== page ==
EA 'streamlines operations' by laying off workers
As the gaming company searches for a new CEO, it's reducing team sizes and letting go of employees to "evolve into a more efficient organization."
It seems like Electronic Arts is still reeling from its recent leadership shakeup. The gaming company today confirmed that it is laying off an undisclosed number of employees.
"EA is sharpening its focus to provide games for new platforms and mobile. In some cases, this involves reducing team sizes as we evolve into a more efficient organization. These are difficult decisions to let go of good people who have made important contributions to EA, and whenever possible we retrain or relocate employees to new roles," a company spokesperson told CNET. "Streamlining our operations will help ensure EA is bringing the best next-generation games to players around the world."
The company isn't revealing which teams are being impacted and how many employees are being laid off. However, according to Joystiq, rumor has it that the layoffs are targeting EA's Mobile Montreal team and that 60 to 70 permanent employees and 100 contract workers were let go. Kotaku is reporting that those numbers might be even higher, with between 250 and 300 employees laid off.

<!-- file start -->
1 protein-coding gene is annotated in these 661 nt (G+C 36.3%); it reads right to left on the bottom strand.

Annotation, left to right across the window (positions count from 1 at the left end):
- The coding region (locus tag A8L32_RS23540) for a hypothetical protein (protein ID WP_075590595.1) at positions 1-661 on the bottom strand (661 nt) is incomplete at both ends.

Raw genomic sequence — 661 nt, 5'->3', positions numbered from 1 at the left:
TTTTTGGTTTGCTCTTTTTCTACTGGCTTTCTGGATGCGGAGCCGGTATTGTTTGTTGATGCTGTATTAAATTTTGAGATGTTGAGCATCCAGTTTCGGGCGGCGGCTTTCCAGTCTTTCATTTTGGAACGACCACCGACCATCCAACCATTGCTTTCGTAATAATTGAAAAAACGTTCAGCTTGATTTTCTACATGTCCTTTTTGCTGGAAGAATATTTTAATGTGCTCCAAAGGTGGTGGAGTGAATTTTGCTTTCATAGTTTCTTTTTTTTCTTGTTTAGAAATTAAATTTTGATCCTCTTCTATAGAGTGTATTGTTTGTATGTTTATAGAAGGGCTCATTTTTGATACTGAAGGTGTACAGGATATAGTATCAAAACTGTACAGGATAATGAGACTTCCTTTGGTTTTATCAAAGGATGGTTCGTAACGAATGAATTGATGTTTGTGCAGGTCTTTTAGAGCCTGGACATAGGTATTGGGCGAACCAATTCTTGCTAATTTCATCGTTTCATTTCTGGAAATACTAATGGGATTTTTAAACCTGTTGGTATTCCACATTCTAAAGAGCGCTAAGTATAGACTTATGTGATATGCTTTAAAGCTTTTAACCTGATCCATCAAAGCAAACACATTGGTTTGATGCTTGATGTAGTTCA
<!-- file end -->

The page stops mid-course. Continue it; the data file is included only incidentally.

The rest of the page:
EA has experienced a rough last couple of months. The company's CEO, John Riccitiello,last month. However, EA Executive Chairman Larry Probst, who took over as interim CEO while the company searches for a replacement, hinted that the company's leadership wanted Riccitiello to leave.
"We have mutually agreed that this is the right time for a leadership transition," Probst said at the time of Riccitiello's resignation.
For his part, Riccitiello wrote a departure letter to the company assuming culpability for EA's financial woes.
"My decision to leave EA is really all about my accountability for the shortcomings in our financial results this year," Riccitiello wrote in his letter, according to Joystiq. "It currently looks like we will come in at the low end of, or slightly below, the financial guidance we issued to the Street, and we have fallen short of the internal operating plan we set one year ago. And for that, I am 100 percent accountable."
It appears that not only has the leadership been unhappy at EA, but some consumers haven't been too thrilled with the company either. Earlier this week, EA wasfor the second year in a row by the Consumerist's Worst Company awards. EA beat out Comcast, Bank of America, and Ticketmaster, garnering 77.5 percent of the vote.